Southeastern “Promise” raises concerns to the student body


Gerard Borne

After the Fall 2018 semester, the university created something called the “Southeastern Promise.” This promise offered students a set price for tuition throughout their four years of an undergraduate degree.

To be eligible for the Promise scholarship, students must have a selected major which they cannot change for four years, commit to make progress of 30 hours per academic year and have a minimum 2.0 cumulative GPA.

At first glance, the promise is enticing for students to sign up, and I remember when I was a freshman thinking this a great incentive created by the university. However, there has been confusion recently regarding the promise scholarship and the extra credit fee.

Any student who is not enrolled in Southeastern Promise will be charged for classes over the 15 hour cap. The fee is $86 for 16 credit hours, $220 for 17 credit hours and $354 for 18 credit hours. The university explained that students enrolled in the Promise will get additional scholarships to offset the increase.

Another catch on the promise is the fact that if a student decides to change their major, then the promise is broken. I don’t like how much pressure that places on the students, especially freshmen who will most likely end up changing their major.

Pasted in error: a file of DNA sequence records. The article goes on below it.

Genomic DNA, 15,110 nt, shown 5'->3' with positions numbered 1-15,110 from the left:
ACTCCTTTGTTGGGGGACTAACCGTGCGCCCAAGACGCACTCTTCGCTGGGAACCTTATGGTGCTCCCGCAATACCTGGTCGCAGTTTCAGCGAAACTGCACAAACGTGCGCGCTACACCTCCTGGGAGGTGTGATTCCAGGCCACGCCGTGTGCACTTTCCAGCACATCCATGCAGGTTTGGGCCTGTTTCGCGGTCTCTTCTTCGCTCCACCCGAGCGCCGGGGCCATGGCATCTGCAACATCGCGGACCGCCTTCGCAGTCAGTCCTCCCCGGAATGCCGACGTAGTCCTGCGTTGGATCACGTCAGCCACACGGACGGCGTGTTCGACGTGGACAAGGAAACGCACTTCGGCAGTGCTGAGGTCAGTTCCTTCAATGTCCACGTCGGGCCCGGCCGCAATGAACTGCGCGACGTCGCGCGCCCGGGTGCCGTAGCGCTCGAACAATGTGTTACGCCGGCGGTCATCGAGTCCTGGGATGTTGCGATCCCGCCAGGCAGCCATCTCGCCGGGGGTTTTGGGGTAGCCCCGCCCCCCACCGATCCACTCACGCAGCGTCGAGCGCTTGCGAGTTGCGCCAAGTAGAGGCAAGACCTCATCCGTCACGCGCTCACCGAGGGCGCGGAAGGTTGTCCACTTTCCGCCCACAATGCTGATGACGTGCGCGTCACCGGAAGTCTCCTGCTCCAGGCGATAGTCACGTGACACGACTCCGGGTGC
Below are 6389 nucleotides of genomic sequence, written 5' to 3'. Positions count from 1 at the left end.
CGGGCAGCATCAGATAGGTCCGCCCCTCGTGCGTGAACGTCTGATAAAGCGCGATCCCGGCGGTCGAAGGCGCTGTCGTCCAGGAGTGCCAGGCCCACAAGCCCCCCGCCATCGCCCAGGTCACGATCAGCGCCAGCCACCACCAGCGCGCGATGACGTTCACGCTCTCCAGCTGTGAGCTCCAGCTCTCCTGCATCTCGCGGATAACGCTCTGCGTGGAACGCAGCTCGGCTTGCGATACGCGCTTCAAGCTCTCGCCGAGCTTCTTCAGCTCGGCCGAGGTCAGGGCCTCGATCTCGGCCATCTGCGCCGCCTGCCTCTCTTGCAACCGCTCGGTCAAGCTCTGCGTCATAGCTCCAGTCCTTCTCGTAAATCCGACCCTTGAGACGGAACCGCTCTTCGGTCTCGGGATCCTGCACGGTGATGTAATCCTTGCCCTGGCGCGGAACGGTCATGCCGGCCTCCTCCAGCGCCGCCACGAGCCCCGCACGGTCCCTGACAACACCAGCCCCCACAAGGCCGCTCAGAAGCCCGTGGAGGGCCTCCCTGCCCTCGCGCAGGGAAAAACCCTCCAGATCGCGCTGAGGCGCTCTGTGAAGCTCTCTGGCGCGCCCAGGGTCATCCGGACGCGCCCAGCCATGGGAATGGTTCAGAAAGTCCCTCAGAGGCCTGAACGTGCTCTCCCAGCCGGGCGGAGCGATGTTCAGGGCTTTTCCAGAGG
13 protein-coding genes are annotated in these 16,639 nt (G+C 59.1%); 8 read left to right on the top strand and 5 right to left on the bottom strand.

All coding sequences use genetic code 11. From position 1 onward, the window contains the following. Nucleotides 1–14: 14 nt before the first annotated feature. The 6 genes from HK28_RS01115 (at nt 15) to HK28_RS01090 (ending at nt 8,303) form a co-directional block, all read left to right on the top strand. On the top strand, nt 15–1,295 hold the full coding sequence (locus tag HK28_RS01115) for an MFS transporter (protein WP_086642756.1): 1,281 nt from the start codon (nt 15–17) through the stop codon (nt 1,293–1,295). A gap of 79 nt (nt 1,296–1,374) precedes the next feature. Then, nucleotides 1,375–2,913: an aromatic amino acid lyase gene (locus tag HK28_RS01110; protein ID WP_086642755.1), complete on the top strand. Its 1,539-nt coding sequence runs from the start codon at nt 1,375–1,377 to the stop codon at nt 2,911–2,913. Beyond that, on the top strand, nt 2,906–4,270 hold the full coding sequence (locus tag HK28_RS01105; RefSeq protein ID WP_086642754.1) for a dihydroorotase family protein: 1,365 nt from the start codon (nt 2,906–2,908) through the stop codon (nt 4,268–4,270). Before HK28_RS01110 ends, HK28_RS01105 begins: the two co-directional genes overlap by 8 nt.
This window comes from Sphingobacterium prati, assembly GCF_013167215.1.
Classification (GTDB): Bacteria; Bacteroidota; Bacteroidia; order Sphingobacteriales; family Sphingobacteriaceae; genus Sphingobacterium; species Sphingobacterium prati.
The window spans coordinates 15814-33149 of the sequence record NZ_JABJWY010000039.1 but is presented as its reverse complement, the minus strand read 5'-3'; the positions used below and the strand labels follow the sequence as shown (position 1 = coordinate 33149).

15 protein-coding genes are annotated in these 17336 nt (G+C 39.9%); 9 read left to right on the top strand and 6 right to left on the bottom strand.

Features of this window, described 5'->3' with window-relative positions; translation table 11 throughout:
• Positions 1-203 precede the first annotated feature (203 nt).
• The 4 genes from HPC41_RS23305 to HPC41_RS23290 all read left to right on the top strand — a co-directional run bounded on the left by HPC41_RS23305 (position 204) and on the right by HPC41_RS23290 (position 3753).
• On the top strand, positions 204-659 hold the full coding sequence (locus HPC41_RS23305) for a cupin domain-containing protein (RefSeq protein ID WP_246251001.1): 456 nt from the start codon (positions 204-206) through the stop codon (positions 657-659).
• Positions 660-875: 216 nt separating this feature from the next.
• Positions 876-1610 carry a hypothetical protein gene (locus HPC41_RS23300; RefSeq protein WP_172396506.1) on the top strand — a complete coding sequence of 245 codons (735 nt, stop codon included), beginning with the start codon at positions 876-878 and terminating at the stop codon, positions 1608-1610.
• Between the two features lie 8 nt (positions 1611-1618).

The university’s reasoning for the fee was to stay in competition with other local universities, but on the flip side, the university also gave a small scholarship to those who signed the promise.

To me, all these explanations are scary and create a lot of confusion with the university’s controller’s office. This semester, I scheduled my classes over the summer for this semester and paid my tuition well in advance before the university’s deadline. Unfortunately, because I was taking 18 credit hours for the 2020 fall semester, the university charged me $354 after I paid for my tuition. Then, in a blunder by the controller’s office, I was not informed of the fee I shouldn’t have had in the first place, thus causing the controller’s office to cancel all my fall classes on Aug. 16. Thank God something in my head at 11:45 p.m. told me to check my schedule for the first day of school on Aug. 17, and I was able to diffuse the situation. Unfortunately, I lost two vital classes for my career path.

I wish the university would have handled things a bit differently in this situation, because this cost me big time and ruined my schedule for the rest of my college career. I should have never had that fee in the first place, and the university had zero explanation or sympathy towards the situation.

Another reason why I did not like the way this was handled is because I lost a tremendous amount of trust in the university. One thing I was always taught growing up was to never fall back on a promise, and what do you know, that’s what happened.

As a student who signed the promise, I do not like what the university did and think it should be fixed. If the reason behind the fee is to stay in competition with other local universities, then why was the promise created in the first place?